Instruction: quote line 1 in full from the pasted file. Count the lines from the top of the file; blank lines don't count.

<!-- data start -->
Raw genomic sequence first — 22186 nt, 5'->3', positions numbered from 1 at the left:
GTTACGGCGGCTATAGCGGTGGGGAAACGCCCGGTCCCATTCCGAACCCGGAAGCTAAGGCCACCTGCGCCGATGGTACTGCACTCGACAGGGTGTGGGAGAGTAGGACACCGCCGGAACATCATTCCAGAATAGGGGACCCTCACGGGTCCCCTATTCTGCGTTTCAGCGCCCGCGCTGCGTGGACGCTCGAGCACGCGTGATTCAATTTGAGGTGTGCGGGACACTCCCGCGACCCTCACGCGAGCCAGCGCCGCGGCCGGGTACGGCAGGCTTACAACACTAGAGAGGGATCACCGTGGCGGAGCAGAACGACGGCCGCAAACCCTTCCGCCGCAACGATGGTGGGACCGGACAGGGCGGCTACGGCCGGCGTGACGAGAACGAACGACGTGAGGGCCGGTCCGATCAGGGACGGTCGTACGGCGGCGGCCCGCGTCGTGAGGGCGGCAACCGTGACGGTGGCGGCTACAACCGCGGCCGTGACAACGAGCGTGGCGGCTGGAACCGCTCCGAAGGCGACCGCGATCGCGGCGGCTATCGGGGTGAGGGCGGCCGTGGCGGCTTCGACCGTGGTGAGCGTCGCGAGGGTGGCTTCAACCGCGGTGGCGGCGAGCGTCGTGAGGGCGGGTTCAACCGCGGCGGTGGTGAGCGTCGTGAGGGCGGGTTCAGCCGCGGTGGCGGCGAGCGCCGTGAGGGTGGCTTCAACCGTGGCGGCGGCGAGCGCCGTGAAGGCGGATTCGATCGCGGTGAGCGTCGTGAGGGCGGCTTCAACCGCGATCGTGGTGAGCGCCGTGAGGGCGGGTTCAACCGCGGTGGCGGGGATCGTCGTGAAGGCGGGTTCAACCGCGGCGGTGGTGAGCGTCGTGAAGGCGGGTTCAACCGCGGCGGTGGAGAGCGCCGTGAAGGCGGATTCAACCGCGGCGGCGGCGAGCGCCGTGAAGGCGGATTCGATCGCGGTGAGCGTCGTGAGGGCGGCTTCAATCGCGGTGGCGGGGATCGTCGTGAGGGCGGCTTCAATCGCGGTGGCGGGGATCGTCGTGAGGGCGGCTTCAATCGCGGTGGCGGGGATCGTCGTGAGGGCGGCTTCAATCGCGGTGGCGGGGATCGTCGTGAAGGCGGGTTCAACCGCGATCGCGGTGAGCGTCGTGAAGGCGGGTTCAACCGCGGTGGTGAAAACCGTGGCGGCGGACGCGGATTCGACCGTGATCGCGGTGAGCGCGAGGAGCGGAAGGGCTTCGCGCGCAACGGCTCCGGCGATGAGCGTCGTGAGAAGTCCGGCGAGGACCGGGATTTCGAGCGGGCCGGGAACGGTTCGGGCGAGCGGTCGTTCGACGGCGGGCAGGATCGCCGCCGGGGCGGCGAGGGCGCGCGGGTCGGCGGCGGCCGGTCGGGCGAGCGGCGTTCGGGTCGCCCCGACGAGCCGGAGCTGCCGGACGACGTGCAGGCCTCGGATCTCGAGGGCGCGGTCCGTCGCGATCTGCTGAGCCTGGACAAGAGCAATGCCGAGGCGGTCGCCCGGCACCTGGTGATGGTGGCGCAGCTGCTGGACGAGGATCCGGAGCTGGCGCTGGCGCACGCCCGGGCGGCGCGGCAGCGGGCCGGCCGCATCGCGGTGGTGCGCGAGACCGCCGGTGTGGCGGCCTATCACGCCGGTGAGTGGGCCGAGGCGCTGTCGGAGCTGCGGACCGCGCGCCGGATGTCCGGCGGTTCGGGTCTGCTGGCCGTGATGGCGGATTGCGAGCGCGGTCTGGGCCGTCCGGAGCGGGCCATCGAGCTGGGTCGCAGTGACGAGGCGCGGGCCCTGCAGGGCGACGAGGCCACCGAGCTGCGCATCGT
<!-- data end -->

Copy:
Raw genomic sequence first — 22186 nt, 5'->3', positions numbered from 1 at the left: